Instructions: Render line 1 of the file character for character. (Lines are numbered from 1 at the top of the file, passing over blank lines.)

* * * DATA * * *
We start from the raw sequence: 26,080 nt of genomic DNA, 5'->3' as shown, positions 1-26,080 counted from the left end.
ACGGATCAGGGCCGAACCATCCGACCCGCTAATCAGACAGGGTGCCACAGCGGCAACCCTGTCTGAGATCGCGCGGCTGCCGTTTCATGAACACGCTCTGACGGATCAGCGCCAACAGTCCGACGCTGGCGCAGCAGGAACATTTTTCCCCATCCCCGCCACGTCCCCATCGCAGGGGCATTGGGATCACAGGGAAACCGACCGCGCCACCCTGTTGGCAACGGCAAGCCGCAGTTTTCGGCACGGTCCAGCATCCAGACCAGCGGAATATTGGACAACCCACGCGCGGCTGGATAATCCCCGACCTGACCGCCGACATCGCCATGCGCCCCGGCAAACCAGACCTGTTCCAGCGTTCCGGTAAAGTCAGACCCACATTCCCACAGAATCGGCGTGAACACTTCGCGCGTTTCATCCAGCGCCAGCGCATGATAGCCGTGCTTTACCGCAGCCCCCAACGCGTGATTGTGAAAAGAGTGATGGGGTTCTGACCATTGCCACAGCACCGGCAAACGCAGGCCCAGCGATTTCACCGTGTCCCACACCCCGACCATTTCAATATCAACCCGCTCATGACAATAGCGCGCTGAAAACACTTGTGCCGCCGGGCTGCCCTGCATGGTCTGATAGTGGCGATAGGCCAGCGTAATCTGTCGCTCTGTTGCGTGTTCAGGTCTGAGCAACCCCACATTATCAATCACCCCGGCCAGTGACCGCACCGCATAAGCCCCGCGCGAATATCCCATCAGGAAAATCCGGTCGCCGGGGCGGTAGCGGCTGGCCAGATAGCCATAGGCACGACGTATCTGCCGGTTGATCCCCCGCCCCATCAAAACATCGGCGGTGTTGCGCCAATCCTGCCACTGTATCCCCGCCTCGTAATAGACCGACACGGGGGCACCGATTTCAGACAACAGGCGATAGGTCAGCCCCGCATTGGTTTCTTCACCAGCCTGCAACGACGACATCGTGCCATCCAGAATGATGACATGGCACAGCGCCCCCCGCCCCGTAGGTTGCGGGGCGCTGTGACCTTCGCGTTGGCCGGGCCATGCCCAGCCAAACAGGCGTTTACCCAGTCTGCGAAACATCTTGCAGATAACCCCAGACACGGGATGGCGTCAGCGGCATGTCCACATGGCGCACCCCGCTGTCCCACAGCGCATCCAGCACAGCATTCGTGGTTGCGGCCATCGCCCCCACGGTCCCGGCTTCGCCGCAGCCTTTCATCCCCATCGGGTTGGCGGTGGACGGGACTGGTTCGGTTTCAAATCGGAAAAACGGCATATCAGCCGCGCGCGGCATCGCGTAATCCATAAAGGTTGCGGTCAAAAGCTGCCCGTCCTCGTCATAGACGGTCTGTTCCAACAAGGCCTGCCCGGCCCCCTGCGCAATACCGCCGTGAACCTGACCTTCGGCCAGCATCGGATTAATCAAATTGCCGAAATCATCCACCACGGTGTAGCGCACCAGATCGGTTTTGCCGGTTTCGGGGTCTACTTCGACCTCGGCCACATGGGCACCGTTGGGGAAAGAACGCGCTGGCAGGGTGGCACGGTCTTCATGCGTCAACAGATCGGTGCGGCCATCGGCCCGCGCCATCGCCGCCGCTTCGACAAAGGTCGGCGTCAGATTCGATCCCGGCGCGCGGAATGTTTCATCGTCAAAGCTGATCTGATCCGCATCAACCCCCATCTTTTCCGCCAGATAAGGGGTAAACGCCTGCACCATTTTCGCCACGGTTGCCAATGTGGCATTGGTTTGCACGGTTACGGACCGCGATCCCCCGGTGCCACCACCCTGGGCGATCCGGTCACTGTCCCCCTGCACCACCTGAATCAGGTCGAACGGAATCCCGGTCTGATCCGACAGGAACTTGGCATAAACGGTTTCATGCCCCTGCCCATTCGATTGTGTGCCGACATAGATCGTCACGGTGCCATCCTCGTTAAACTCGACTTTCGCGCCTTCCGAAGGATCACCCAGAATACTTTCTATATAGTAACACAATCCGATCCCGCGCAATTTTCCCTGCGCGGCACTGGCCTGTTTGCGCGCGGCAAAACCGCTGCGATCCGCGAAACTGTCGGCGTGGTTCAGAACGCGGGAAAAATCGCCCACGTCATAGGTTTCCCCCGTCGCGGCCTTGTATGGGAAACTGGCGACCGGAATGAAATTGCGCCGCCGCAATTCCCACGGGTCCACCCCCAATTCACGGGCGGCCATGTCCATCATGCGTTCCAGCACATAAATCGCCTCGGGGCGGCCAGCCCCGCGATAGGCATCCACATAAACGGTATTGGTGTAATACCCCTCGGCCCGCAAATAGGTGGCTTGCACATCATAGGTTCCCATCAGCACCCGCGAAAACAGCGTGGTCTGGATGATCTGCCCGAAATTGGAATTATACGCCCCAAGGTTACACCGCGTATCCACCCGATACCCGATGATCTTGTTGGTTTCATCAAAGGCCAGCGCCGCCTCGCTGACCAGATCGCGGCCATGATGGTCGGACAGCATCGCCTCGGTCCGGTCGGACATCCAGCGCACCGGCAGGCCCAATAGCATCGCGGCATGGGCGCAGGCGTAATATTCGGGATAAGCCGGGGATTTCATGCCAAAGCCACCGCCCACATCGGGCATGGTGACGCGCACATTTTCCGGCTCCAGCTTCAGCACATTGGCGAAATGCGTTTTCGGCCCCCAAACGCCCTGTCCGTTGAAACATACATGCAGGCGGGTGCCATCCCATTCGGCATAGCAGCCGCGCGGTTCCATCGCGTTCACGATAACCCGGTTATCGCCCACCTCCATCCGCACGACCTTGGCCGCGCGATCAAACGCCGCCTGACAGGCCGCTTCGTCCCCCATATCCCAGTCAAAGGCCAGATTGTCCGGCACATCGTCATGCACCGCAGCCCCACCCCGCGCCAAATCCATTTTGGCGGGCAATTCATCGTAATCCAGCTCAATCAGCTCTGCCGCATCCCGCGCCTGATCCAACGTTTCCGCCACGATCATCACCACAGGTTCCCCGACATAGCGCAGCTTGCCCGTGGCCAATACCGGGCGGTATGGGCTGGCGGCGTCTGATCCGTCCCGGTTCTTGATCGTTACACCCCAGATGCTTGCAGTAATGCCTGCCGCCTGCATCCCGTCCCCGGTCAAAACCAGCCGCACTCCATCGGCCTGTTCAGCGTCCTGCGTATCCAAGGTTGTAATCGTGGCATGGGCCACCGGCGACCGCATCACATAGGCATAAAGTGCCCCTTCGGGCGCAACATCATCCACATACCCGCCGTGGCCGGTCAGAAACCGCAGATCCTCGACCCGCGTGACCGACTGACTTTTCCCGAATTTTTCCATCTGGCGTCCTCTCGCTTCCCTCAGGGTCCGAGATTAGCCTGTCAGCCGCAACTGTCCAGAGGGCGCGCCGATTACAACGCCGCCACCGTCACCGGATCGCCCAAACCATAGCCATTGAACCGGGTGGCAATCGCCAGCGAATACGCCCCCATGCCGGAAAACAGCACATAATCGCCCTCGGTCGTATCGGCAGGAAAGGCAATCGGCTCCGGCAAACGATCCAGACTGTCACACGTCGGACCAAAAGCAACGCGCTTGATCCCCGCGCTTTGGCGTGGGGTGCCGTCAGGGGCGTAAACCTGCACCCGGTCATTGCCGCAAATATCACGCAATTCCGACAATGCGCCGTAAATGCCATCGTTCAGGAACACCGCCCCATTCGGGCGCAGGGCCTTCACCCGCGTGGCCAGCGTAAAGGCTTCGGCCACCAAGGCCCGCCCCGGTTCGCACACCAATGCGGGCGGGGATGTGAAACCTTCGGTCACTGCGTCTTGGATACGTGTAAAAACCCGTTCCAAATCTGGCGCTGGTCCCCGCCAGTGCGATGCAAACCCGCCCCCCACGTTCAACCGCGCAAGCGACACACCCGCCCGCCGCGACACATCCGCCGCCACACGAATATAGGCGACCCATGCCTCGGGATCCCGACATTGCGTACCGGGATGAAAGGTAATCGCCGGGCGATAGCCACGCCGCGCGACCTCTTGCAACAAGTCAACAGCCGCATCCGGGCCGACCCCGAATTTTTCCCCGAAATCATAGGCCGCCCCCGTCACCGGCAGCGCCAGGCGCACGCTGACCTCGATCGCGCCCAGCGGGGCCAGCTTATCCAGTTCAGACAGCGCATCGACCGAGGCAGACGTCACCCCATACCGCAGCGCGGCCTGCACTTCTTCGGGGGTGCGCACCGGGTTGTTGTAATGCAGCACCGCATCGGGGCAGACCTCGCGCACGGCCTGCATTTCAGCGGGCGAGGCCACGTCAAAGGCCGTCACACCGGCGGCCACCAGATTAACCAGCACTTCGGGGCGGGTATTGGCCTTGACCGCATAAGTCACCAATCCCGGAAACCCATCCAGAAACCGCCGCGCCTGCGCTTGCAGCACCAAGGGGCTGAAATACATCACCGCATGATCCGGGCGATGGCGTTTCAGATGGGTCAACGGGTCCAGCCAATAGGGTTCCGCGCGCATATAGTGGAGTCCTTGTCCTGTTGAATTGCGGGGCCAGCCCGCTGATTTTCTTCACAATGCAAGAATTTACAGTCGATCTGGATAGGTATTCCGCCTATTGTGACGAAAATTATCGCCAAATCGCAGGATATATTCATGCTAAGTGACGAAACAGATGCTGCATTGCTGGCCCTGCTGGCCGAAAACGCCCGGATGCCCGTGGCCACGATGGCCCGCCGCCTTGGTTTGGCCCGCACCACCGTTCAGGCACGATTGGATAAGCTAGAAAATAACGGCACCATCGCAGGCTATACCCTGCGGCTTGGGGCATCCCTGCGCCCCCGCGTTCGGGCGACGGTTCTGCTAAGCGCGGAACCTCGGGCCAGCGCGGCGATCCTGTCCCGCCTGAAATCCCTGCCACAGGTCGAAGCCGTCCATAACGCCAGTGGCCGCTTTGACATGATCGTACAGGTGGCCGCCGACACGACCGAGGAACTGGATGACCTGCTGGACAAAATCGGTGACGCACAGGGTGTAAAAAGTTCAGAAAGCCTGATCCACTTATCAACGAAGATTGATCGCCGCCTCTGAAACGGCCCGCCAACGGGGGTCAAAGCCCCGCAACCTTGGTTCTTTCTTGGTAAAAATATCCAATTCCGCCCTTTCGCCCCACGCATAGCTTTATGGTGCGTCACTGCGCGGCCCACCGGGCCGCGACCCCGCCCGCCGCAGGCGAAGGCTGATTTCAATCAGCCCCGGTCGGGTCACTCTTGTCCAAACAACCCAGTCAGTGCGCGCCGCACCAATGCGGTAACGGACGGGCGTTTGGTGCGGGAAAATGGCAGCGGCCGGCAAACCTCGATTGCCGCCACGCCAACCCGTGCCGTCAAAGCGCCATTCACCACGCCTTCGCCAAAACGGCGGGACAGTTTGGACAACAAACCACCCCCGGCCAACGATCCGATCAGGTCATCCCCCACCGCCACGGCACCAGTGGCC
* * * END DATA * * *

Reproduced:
We start from the raw sequence: 26,080 nt of genomic DNA, 5'->3' as shown, positions 1-26,080 counted from the left end.